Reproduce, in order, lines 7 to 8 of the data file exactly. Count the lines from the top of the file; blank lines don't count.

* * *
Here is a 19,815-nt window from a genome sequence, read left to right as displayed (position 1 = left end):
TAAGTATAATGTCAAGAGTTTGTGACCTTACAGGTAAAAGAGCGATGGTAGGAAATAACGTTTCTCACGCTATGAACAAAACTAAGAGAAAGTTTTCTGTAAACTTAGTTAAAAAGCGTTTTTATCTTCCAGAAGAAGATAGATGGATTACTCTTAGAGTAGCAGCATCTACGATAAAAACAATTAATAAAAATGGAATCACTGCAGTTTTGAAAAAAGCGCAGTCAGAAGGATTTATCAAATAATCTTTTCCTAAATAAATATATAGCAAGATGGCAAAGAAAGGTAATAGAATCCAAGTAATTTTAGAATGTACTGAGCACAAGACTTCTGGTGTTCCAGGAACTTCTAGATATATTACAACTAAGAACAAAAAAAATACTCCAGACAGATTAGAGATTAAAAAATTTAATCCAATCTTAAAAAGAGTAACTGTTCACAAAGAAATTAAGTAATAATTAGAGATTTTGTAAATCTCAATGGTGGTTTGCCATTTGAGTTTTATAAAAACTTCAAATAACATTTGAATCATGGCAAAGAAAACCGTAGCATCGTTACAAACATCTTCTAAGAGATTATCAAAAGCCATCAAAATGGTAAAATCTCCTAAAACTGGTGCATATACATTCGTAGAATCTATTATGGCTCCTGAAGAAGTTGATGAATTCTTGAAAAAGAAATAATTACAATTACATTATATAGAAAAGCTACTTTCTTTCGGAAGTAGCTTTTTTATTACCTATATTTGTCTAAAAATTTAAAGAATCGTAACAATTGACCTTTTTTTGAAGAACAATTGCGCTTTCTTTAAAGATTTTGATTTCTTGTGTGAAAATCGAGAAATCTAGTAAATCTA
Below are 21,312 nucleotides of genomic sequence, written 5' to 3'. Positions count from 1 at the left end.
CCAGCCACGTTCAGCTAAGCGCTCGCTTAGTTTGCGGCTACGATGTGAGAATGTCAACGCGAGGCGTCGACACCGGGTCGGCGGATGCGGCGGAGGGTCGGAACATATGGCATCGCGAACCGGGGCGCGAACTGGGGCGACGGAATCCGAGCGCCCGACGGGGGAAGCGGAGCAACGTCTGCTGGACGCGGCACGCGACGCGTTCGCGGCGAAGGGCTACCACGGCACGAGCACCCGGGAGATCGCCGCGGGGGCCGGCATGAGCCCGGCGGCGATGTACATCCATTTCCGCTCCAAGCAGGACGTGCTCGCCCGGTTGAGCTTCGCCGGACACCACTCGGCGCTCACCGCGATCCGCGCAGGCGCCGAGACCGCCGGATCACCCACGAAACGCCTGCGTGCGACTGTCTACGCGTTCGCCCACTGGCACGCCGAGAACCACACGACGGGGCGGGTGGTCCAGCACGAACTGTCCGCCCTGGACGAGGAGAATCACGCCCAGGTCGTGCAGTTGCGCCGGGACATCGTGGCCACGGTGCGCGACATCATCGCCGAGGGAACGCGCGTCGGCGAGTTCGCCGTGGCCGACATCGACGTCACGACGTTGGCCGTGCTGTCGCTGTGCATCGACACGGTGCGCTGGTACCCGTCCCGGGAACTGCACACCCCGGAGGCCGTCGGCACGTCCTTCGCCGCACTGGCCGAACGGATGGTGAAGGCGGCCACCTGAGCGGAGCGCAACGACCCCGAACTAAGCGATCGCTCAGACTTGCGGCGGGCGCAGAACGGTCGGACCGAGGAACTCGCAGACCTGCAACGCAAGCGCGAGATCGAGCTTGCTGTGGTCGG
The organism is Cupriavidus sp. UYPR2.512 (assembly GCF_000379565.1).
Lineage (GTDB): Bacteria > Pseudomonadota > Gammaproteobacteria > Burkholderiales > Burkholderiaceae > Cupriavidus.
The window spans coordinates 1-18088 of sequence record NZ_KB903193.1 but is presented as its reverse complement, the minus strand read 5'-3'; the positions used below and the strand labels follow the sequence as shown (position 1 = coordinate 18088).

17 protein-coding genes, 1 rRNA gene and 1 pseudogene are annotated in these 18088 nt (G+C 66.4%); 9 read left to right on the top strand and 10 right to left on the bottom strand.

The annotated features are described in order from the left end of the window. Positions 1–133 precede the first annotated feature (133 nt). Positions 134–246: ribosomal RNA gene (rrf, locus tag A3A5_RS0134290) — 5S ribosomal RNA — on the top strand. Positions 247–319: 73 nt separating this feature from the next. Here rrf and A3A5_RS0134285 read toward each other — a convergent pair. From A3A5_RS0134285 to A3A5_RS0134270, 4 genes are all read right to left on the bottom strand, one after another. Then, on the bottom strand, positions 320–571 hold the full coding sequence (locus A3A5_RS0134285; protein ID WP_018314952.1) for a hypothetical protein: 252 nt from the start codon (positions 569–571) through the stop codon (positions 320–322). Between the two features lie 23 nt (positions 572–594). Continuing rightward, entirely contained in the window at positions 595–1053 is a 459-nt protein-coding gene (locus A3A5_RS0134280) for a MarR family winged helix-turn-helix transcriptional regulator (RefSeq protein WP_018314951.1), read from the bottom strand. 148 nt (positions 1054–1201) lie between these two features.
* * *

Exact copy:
The window spans coordinates 1-18088 of sequence record NZ_KB903193.1 but is presented as its reverse complement, the minus strand read 5'-3'; the positions used below and the strand labels follow the sequence as shown (position 1 = coordinate 18088).

17 protein-coding genes, 1 rRNA gene and 1 pseudogene are annotated in these 18088 nt (G+C 66.4%); 9 read left to right on the top strand and 10 right to left on the bottom strand.